Role of the intestine in the development of type 1 diabetes

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Type 1 diabetes (T1D) is an autoimmune disease with destruction of the pancreatic beta-cells resulting in
insulin deficiency and hyperglycemia. Despite the existing insulin treatment regiments, T1D can cause severe
late complications, which results in reduced life expectancy for individuals with T1D. Also, the T1D incidence
is rising world-wide, thus preventive measures in at-risk individuals are needed. Research in this area is
complicated as the exact etiopathogenesis of T1D is still not fully understood. T1D has a complex etiology,
where both genetic and environmental factors are important. The intestinal barrier in T1D is defective, since
increased intestinal permeability, microbiota alterations as well as an intestinal inflammatory state is found
in T1D patients. The barrier-forming mucus layer has not been thoroughly examined in T1D but
phosphatidylcholines (PC) seem to have a protective hydrophobic function in the mucus layer. A gluten-free
diet in utero in Non-Obese Diabetic (NOD) mice has been found to improve the jejunal villus-to-crypt (V:C)
ratio and reduce the diabetes incidence. These results provide basis for initiating this PhD study.
This PhD thesis contains two separate manuscripts: a review (Chapter 1) and a mouse study (Chapter 2).
In the review, we thoroughly examined the literature related to T1D and intestinal permeability. The major
output of the review were extensive tables creating an overview of studies examining T1D-related intestinal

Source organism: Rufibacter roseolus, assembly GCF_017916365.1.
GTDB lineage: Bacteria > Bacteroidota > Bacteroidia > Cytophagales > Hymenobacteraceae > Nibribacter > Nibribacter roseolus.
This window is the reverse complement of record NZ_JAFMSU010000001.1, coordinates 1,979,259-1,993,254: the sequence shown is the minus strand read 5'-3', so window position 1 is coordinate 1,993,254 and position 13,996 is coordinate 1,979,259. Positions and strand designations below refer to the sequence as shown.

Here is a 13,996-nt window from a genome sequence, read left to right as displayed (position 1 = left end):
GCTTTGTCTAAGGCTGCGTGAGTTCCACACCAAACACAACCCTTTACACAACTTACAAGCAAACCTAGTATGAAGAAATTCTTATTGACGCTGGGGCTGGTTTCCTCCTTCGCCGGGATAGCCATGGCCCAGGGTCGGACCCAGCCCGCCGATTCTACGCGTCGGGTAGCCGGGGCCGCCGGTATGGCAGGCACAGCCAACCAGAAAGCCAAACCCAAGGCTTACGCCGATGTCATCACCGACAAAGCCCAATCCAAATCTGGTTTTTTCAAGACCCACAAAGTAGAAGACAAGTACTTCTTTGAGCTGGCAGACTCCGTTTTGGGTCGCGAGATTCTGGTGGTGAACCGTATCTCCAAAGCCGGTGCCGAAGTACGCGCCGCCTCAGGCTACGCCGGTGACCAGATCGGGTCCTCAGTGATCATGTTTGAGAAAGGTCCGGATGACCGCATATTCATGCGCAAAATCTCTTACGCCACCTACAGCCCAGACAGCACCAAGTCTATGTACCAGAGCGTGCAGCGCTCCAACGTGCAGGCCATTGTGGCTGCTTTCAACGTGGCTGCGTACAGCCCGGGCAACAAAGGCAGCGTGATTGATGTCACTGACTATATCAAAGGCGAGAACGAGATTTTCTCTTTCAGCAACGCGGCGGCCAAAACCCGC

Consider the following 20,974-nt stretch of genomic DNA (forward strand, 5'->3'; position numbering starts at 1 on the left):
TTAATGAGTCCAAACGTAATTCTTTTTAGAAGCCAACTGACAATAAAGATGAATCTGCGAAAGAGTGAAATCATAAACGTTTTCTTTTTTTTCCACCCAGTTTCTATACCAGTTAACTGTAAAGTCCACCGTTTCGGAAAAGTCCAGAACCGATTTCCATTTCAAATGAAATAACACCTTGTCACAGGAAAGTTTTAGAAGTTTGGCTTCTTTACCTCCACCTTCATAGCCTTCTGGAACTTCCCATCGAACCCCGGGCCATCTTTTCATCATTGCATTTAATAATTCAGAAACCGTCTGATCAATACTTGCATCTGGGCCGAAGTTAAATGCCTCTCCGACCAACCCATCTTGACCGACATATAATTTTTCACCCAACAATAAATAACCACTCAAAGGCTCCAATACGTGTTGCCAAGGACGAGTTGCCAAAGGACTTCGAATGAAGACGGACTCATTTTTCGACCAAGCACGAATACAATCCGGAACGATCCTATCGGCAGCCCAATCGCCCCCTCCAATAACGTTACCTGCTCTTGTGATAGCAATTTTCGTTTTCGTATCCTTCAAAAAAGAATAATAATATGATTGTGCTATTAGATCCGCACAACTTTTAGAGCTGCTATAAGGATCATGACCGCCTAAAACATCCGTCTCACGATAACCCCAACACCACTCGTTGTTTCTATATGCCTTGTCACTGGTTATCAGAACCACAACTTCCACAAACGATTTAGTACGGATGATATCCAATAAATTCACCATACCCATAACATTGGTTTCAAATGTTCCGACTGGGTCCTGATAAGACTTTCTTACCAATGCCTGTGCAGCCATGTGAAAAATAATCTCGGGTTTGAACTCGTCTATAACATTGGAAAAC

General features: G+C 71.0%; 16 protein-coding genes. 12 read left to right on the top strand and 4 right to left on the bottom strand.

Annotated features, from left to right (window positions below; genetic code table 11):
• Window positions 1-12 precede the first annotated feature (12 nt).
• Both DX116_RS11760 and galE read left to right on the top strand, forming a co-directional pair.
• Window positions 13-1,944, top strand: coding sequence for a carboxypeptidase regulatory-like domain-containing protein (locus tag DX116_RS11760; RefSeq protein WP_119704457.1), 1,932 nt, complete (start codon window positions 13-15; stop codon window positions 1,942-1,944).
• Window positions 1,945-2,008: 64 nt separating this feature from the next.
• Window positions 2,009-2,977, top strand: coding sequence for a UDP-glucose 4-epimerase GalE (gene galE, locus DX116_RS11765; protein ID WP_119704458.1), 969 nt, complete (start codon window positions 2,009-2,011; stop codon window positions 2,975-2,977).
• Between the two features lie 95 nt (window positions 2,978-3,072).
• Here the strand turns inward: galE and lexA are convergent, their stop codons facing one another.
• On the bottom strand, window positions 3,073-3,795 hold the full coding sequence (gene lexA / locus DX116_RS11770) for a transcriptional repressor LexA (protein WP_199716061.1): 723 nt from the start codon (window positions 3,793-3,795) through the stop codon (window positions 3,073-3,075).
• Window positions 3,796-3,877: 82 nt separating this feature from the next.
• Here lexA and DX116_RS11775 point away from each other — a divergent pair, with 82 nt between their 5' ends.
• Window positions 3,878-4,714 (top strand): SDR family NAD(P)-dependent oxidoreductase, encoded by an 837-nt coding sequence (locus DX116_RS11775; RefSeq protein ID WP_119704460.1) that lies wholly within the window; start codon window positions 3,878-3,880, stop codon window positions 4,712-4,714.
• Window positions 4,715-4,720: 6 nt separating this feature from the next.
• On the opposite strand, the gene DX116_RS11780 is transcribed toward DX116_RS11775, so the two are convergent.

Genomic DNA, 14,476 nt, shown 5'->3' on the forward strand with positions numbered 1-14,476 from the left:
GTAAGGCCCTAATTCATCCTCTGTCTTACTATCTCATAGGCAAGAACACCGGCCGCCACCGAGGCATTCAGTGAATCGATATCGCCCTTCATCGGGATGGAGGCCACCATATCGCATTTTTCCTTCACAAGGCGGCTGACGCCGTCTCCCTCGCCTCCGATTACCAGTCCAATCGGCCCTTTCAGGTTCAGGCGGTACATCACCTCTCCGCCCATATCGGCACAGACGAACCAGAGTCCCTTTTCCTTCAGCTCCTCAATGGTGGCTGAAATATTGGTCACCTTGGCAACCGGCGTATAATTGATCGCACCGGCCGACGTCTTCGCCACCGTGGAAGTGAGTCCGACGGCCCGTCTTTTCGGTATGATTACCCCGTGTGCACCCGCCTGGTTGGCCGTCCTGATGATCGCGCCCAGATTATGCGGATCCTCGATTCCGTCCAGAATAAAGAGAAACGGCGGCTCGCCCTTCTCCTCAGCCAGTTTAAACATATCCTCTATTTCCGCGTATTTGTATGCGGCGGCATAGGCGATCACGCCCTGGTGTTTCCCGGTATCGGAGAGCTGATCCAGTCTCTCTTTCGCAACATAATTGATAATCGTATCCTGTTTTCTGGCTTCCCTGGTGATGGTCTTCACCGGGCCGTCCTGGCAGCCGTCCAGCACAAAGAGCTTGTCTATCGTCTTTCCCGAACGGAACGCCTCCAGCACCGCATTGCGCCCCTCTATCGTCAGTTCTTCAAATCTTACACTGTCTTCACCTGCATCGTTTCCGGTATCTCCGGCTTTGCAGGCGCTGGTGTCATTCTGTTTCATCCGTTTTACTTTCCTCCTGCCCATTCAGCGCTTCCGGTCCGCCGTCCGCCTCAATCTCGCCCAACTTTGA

permeability experiments in the categories: in vivo permeability, ex vivo permeability, zonulin, molecular
permeability and blood markers. The tables show that the intestinal permeability is increased in T1D in both
human and animal studies. However, the choice of methodology is important and the results can be difficult
to interpret. In intervention studies using animal models of T1D, diabetes-alleviation and decreased
permeability were positively related and vice versa.
The mouse study thoroughly examined several factors of the intestinal barrier function comparing NOD to
C57BL/6 mice in three pre-diabetic ages. In jejunum, an age-dependent activation of innate pattern
recognition receptors was found in isolated epithelial cells. These receptors were chosen from enriched T1Drelated
functional annotation terms derived from transcriptomics data. These were, however, not
accompanied by alterations in intestinal permeability nor signs of enteropathy or reduced mucus production.
Signs of decreased short-chain fatty acid (SCFA) production in cecal microbiota were found. This discovery
was based on specific bacteria differences driving an altering β-diversity. Furthermore, several PC species
were reduced in the colonic mucus layer, which to some degree also was observed in plasma together with
signs of β-oxidation. Lastly, through a T1D genome-wide association study (GWAS), no apparent genetic
predisposition to increased intestinal permeability was found in genes from three relevant Kyoto
Encyclopedia of Genes and Genomes (KEGG) maps.
In conclusion, the PhD thesis sheds light on the importance of the intestine in the development of T1D. The
review showed that the intestinal permeability is increased in human and animal T1D, the GWAS suggested
no genetic predisposition to increased intestinal permeability in human T1D and the key findings in the
animal study were an age-dependent activation of innate pattern recognition receptors and reduced PC
species levels in the colonic mucus layer.
Original languageEnglish
PublisherKøbenhavns Universitet
Number of pages64
Publication statusPublished - 22 Jun 2022

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